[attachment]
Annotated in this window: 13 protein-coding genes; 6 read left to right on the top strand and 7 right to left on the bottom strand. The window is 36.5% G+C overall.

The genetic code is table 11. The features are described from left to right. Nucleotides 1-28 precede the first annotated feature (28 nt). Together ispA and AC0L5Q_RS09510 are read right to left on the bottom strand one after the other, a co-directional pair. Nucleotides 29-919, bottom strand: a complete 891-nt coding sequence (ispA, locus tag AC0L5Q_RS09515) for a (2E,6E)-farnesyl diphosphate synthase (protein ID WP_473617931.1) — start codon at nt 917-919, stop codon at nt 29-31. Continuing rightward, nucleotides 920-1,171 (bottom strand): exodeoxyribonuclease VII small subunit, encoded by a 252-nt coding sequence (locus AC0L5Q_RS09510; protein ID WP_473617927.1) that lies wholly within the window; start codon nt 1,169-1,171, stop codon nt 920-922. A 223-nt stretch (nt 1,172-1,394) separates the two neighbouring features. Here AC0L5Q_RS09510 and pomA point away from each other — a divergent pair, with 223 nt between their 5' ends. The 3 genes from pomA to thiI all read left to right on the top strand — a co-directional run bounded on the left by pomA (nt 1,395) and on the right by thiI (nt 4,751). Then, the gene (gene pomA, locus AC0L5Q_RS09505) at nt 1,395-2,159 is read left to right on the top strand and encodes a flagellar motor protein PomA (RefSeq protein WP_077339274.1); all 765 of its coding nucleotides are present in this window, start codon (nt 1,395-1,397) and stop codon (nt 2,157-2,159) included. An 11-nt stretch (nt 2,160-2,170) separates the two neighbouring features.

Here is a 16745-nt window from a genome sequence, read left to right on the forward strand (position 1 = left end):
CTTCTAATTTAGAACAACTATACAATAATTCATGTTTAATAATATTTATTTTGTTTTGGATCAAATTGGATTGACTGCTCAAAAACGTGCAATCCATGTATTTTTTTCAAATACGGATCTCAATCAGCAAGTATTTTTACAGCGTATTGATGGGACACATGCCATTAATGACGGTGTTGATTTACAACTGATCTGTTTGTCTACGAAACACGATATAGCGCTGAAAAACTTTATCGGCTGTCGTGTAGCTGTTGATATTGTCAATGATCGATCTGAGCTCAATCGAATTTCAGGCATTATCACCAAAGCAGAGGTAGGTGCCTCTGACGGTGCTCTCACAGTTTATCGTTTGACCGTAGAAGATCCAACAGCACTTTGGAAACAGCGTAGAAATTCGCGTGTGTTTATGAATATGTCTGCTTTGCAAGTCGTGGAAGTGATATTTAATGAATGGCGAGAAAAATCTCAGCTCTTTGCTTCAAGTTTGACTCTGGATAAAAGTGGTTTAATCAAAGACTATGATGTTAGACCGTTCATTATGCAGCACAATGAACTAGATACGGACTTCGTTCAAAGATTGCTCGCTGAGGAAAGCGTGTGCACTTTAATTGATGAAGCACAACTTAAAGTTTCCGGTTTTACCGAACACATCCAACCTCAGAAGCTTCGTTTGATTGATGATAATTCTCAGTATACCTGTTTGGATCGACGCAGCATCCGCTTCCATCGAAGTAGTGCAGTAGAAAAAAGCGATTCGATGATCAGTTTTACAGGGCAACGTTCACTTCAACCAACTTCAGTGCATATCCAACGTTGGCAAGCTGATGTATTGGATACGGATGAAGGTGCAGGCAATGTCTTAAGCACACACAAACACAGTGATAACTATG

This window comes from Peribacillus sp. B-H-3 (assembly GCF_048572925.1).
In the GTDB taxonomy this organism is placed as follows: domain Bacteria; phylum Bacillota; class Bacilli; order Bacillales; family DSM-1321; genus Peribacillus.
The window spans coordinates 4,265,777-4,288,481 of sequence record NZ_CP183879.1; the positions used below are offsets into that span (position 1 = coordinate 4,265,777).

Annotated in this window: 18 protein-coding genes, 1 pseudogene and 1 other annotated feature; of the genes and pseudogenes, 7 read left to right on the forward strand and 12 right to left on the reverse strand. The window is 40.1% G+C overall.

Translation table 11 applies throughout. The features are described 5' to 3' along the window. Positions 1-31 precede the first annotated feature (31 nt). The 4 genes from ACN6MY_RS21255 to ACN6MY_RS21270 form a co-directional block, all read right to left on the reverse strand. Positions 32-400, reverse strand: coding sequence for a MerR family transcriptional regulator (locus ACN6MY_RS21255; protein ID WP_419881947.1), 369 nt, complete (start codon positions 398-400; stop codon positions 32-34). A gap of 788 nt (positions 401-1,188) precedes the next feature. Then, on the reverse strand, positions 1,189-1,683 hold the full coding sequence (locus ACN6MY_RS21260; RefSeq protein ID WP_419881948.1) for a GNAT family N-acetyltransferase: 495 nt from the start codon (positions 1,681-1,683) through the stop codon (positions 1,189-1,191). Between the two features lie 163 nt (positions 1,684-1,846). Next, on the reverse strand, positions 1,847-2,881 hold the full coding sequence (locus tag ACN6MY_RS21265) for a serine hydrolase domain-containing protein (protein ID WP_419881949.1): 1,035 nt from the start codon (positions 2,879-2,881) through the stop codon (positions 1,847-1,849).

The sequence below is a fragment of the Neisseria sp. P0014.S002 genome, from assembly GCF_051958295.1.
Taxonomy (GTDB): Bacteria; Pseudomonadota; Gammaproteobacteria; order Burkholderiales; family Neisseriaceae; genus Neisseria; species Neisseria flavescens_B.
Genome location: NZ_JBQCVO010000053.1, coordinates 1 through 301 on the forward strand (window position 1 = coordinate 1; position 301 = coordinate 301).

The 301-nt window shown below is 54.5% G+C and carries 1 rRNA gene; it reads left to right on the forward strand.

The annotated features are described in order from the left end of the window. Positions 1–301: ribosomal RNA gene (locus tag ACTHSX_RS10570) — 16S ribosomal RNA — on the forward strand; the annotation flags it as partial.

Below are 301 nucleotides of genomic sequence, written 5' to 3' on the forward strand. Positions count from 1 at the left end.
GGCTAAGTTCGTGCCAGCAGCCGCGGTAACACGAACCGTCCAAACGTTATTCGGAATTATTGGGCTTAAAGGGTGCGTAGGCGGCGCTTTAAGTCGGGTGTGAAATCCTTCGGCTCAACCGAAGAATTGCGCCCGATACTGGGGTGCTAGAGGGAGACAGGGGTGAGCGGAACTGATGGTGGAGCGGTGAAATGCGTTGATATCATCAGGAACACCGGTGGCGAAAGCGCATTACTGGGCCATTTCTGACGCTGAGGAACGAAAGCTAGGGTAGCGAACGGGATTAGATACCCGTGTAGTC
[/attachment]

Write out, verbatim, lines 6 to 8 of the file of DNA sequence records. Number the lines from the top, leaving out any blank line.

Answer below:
In the GTDB taxonomy this organism is placed as follows: domain Bacteria; phylum Bacillota; class Bacilli; order Bacillales; family DSM-1321; genus Peribacillus.
The window spans coordinates 4,265,777-4,288,481 of sequence record NZ_CP183879.1; the positions used below are offsets into that span (position 1 = coordinate 4,265,777).

Annotated in this window: 18 protein-coding genes, 1 pseudogene and 1 other annotated feature; of the genes and pseudogenes, 7 read left to right on the forward strand and 12 right to left on the reverse strand. The window is 40.1% G+C overall.